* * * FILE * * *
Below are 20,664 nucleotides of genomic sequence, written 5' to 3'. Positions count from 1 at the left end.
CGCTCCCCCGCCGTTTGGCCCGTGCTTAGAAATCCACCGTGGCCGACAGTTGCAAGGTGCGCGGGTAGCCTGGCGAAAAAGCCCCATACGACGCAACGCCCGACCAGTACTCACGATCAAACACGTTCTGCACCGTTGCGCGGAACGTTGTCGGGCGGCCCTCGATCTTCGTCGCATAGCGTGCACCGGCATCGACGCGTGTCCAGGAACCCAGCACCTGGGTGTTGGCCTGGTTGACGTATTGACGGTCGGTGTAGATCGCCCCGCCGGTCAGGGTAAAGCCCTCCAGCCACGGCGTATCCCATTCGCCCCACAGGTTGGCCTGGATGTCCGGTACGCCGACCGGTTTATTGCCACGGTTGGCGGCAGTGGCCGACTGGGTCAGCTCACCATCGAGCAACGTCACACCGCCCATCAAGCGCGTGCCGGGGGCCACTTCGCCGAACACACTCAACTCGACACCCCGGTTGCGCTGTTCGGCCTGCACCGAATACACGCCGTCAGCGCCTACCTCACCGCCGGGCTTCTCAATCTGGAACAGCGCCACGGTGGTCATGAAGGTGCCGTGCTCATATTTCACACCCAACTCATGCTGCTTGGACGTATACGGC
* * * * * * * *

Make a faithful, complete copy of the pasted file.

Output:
Below are 20,664 nucleotides of genomic sequence, written 5' to 3'. Positions count from 1 at the left end.
CGCTCCCCCGCCGTTTGGCCCGTGCTTAGAAATCCACCGTGGCCGACAGTTGCAAGGTGCGCGGGTAGCCTGGCGAAAAAGCCCCATACGACGCAACGCCCGACCAGTACTCACGATCAAACACGTTCTGCACCGTTGCGCGGAACGTTGTCGGGCGGCCCTCGATCTTCGTCGCATAGCGTGCACCGGCATCGACGCGTGTCCAGGAACCCAGCACCTGGGTGTTGGCCTGGTTGACGTATTGACGGTCGGTGTAGATCGCCCCGCCGGTCAGGGTAAAGCCCTCCAGCCACGGCGTATCCCATTCGCCCCACAGGTTGGCCTGGATGTCCGGTACGCCGACCGGTTTATTGCCACGGTTGGCGGCAGTGGCCGACTGGGTCAGCTCACCATCGAGCAACGTCACACCGCCCATCAAGCGCGTGCCGGGGGCCACTTCGCCGAACACACTCAACTCGACACCCCGGTTGCGCTGTTCGGCCTGCACCGAATACACGCCGTCAGCGCCTACCTCACCGCCGGGCTTCTCAATCTGGAACAGCGCCACGGTGGTCATGAAGGTGCCGTGCTCATATTTCACACCCAACTCATGCTGCTTGGACGTATACGGC